That embarrassing loss to Duke in the Champion’s Classic seems like a million years ago. At least all the takes about Kentucky taking a step back seem like they were about a different team.

The Wildcats won their seventh-straight game Tuesday, following up Saturday’s win over Kansas with an absolute beatdown of an 87-52 defeat of Vanderbilt. They shot 55.6 percent from the floor and connected on 10 of 17 (58.8 percent) from 3-point range. P.J. Washington had 26 points and 12 rebounds.

Kentucky has it absolutely rolling right now, beating good teams like Auburn, Kansas and Mississippi State while dominating inferior ones like Vandy. John Calipari’s teams have often had a knack for figuring things out around this time of the season, and suddenly the Wildcats are starting to look like they might be a part of that club.

Ivy League calls off fall sports due to outbreak

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The Ivy League on Wednesday became the first Division I conference to say it will not play sports this fall because of the coronavirus pandemic, a person with knowledge of the decision told The Associated Press. The league left open the possibility of moving some seasons to the spring if the outbreak is better controlled by then.

The decision was described to the AP by a person speaking on the condition of anonymity in advance of the official announcement.

Although the coalition of eight academically elite schools does not grant athletic scholarships or compete for an NCAA football championship, the move could have ripple effects throughout the big business of college sports. Football players in the Power Five conferences have already begun workouts for a season that starts on Aug. 29, even as their schools weigh whether to open their campuses to students or continue classes remotely.

The Ivy decision affects not just football but everything before Jan. 1, including soccer, field hockey, volleyball and cross country, as well as the nonconference portion of the basketball season.

Power Five conferences told The Associated Press on Wednesday that they were still considering their options. But it was the Ivy League’s March 10 decision to scuttle its postseason basketball tournament that preceded a cascade of cancellations that eventually enveloped all major college and professional sports.

“What’s happening in other conferences is clearly a reflection of what’s happening nationally and any decisions are made within that context,” said Dr. Chris Kratochvil, the chair of the Big Ten’s infectious disease task force, adding that there is no “hard deadline” for a decision.

“Clearly, regardless of what happens in the fall, sports are coming back eventually,” he said. “So we want to make sure that whenever that time (is) right to return to competition, that we have the infrastructure and the recommendations in place to be able to do so safely for the student-athletes, staff, coaches, fans, students.”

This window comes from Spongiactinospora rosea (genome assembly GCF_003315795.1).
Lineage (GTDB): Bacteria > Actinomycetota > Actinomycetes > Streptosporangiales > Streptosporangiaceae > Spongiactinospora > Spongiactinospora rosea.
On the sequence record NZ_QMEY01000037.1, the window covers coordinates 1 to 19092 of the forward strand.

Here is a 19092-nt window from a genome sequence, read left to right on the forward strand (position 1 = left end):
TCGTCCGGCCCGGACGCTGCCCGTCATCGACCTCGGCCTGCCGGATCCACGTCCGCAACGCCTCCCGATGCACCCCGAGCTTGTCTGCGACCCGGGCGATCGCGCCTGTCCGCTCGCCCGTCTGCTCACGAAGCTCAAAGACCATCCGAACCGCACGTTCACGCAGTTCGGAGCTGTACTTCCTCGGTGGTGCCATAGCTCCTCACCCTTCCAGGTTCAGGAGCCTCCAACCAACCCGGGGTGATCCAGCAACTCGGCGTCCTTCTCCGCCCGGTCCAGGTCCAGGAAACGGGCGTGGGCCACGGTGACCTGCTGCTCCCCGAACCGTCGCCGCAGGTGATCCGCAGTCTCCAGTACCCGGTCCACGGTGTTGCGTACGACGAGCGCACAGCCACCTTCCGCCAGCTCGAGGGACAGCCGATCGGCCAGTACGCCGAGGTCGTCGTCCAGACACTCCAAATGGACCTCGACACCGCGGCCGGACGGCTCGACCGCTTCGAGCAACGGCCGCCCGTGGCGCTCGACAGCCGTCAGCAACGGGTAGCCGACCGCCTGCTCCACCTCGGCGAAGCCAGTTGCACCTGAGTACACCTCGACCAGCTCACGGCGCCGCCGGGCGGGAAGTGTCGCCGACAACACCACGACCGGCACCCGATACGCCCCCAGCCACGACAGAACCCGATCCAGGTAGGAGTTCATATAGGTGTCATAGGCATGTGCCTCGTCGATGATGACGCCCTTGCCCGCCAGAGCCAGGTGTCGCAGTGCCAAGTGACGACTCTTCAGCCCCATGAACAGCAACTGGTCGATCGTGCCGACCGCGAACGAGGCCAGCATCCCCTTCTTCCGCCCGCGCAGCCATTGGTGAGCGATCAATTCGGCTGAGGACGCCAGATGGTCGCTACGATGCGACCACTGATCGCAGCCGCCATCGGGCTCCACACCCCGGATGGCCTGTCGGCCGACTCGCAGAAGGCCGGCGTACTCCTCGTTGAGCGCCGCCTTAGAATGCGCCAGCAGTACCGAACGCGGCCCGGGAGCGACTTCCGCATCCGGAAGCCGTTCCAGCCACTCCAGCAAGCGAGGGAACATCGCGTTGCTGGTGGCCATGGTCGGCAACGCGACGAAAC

Ivy League schools are spread across seven Northeastern states that, as of mid-July, have seen some success at controlling the COVID-19 outbreak. But most of those states still ban large gatherings; under the Massachusetts reopening plan, Harvard would not be allowed to have fans in the stands until a vaccine is developed.

Harvard has already announced that all classes for both semesters will be held virtually; dorms will be open only to freshmen and seniors. Yale said it would limit its dorms to 60% capacity and said most classes would be conducted remotely. Princeton will also do most of its teaching online, with dorms at half capacity.

Coaches 4 Change: Siena’s Carmen Maciariello spearheads social justice initiative

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Carmen Maciariello found himself in the same place so many of us did in the days after George Floyd was murdered by police in Minneapolis.

Devastated by what he was seeing. Motivated to find a way to use his platform as the head coach at Siena College to enact change. Struggling with how, as he puts it, “a white head coach from privilege at a school in New York,” can have real, honest, open dialogue with his majority-Black roster.

So he picked up the phone. He called Louis Orr, his former college coach and now an assistant coach at Georgetown. He called his closest friends in the coaching business. He called his advisor, Brad Konerman, an entrepreneur who connected him with a couple of talented website designers. By early June, 25 like-minded people from all walks of life were on a zoom call.

“I’ve never been pulled over and feared for my life for not using my blinker,” Maciariello, who is white, told me. “We had those conversations. How are we talking to our teams about that? What are we doing with the police? How can we help our young people navigate through these tough times?”

That’s how Coaches 4 Change was born.

Maciariello has grand plans for the organization. On a zoom call with nearly all of the 43 coaches that have committed to the group to date, he said he wants “to try to change the world. Let’s not think small, we’ve gotta think big with this.” He is not lacking for ambition.

But Maciariello also understands that something like this has to start small and it has to start locally. It’s why he limited the first group of invitees to coaches that are “doing this for the right reasons.”

“I didn’t want to have a donate link and bring in coaches that felt like, ‘I donated money, I did my part supporting it,” he said. “It was about the time commitment and the vision. We have to focus on one thing first.”

That first thing?